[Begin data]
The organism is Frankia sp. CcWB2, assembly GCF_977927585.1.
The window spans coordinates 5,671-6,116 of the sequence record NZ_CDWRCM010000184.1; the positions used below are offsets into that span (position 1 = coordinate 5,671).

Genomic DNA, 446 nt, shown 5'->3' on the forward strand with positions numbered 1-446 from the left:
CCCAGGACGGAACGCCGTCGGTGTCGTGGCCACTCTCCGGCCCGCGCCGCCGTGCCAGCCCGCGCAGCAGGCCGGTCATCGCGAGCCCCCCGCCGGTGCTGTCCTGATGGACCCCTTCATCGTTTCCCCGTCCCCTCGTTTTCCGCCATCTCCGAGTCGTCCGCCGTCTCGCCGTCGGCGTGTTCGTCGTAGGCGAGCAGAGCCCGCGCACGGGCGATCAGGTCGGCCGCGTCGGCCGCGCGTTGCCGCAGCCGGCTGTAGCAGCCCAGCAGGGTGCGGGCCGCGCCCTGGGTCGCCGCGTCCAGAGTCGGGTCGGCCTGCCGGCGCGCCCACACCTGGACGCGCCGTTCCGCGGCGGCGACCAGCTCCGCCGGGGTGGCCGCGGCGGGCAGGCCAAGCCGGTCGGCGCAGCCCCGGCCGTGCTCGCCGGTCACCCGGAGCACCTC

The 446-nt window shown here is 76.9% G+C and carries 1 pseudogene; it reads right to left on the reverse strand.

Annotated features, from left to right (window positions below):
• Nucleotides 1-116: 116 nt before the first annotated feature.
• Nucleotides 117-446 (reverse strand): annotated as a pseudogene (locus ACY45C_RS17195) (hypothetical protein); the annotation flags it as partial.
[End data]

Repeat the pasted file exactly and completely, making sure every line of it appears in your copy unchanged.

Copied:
The organism is Frankia sp. CcWB2, assembly GCF_977927585.1.
The window spans coordinates 5,671-6,116 of the sequence record NZ_CDWRCM010000184.1; the positions used below are offsets into that span (position 1 = coordinate 5,671).

Genomic DNA, 446 nt, shown 5'->3' on the forward strand with positions numbered 1-446 from the left:
CCCAGGACGGAACGCCGTCGGTGTCGTGGCCACTCTCCGGCCCGCGCCGCCGTGCCAGCCCGCGCAGCAGGCCGGTCATCGCGAGCCCCCCGCCGGTGCTGTCCTGATGGACCCCTTCATCGTTTCCCCGTCCCCTCGTTTTCCGCCATCTCCGAGTCGTCCGCCGTCTCGCCGTCGGCGTGTTCGTCGTAGGCGAGCAGAGCCCGCGCACGGGCGATCAGGTCGGCCGCGTCGGCCGCGCGTTGCCGCAGCCGGCTGTAGCAGCCCAGCAGGGTGCGGGCCGCGCCCTGGGTCGCCGCGTCCAGAGTCGGGTCGGCCTGCCGGCGCGCCCACACCTGGACGCGCCGTTCCGCGGCGGCGACCAGCTCCGCCGGGGTGGCCGCGGCGGGCAGGCCAAGCCGGTCGGCGCAGCCCCGGCCGTGCTCGCCGGTCACCCGGAGCACCTC

The 446-nt window shown here is 76.9% G+C and carries 1 pseudogene; it reads right to left on the reverse strand.

Annotated features, from left to right (window positions below):
• Nucleotides 1-116: 116 nt before the first annotated feature.
• Nucleotides 117-446 (reverse strand): annotated as a pseudogene (locus ACY45C_RS17195) (hypothetical protein); the annotation flags it as partial.